Cole, Zoë A.
How do early environment, diet and physical activity interact to determine bone development in young children?
University of Southampton, School of Medicine,
Aims: To examine the interaction of maternal factors (body composition, physical activity, diet and cigarette consumption) with childhood factors (body composition, diet & physical activity) in the determination of bone mineral accrual by aged 6 years, assessed by a) bone densitometry b) hip structural analysis c) pQCT measurement of the tibia in children born to mothers from the Southampton Women?s Survey.
Methods: Children were recruited at 6 years old from the Southampton Women's Survey. Their mothers? diet, lifestyle and anthropometry had previously been characterised before and during pregnancy. The children underwent measurement of bone mass by DXA, including hip structure analysis (HSA), and by pQCT at the tibia. Physical activity was assessed by accelerometry (Actiheart) for 7 continuous days. Diet was assessed using a validated food frequency questionnaire and detailed anthropometric data was also collected.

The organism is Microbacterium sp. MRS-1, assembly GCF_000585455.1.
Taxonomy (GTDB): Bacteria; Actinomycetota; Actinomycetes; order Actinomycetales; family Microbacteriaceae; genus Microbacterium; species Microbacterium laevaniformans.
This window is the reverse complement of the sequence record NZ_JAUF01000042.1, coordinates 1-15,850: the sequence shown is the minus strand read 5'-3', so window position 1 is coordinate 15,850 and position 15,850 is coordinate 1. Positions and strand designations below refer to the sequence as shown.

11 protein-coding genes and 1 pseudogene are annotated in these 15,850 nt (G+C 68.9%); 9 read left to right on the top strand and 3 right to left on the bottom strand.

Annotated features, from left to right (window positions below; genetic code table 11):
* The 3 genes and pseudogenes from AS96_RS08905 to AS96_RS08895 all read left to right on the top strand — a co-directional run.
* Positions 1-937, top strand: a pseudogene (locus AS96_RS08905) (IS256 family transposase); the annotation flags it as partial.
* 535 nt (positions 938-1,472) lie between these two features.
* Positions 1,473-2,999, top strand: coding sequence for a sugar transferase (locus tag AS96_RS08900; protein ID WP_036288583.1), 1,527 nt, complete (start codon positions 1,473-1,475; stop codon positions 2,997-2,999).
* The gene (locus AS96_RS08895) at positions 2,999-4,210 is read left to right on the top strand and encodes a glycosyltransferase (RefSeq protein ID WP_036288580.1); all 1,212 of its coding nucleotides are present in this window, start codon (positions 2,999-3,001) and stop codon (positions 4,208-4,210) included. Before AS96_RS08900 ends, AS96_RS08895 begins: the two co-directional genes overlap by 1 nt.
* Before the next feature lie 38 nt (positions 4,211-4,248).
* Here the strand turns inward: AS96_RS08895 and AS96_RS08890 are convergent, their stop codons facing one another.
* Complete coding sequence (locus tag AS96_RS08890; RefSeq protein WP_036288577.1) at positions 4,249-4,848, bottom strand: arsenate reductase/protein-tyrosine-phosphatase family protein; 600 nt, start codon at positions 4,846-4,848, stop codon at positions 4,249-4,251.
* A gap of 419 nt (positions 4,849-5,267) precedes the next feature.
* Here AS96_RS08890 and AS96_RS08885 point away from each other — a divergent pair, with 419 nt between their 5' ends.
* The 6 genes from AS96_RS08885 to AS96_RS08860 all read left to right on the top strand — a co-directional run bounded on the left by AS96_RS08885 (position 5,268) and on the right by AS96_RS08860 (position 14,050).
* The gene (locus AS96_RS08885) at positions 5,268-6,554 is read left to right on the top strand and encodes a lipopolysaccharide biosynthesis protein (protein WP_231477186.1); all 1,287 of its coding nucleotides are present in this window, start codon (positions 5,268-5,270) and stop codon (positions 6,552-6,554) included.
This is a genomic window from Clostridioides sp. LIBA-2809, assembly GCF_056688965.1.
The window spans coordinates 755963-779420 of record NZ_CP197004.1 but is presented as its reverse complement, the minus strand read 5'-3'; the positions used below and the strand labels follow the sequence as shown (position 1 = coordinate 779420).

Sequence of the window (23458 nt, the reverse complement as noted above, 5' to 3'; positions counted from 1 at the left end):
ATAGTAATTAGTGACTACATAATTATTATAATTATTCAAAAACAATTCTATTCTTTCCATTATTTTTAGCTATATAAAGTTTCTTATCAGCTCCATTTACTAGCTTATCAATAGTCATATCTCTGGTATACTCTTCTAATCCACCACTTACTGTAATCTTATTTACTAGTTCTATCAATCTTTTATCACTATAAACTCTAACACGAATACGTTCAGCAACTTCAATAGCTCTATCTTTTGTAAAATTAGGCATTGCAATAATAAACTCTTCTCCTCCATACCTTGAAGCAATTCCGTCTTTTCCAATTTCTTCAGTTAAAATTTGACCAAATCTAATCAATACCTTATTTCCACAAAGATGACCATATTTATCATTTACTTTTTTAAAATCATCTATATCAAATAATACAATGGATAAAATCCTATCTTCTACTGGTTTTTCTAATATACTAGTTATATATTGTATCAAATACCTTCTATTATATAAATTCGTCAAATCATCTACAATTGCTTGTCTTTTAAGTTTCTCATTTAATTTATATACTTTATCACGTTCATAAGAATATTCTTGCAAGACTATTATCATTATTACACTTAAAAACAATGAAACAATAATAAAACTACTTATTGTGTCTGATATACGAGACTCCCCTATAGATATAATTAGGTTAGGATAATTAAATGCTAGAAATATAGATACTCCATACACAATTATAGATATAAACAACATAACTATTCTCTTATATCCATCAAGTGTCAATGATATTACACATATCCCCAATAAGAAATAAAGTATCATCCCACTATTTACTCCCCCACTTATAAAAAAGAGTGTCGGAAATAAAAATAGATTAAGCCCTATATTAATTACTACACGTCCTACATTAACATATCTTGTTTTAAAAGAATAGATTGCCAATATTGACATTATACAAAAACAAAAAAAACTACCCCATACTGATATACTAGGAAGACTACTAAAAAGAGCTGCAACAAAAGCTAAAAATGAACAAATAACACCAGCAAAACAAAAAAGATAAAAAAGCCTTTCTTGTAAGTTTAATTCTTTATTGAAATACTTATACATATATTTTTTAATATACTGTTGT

Results: There were 530 children who attended for a DXA scan. Of these, 148 also underwent pQCT assessment. Increased childhood height, weight and milk intake were associated with increased measures of bone size; increased physical activity levels and greater lean mass were positively associated with increased volumetric BMD. Fat mass was negatively associated with volumetric BMD. Whilst maternal height, weight, exercise in late pregnancy and pre pregnancy calcium intake were associated with increased bone size in the offspring, this association was removed after adjusting for childhood factors suggesting that maternal body composition and lifestyle may predict the child?s body composition and lifestyle.
On assessment of growth patterns in this cohort, children were who born small tended to remain small at aged 6 years. Increased catch up growth was associated with increased maternal height and total milk intake at aged 3 years. Rapid weight gain during childhood was associated with maternal smoking during pregnancy.
Conclusions: We have demonstrated that maternal and childhood factors influence bone mineral accrual and bone strength, in the developing child. Whilst many important maternal determinants measured (such as physical activity levels) were shown to influence the corresponding determinants in the offspring, other factors such as maternal cigarette smoking were shown to have persistent independent effects on post-natal growth and body composition.
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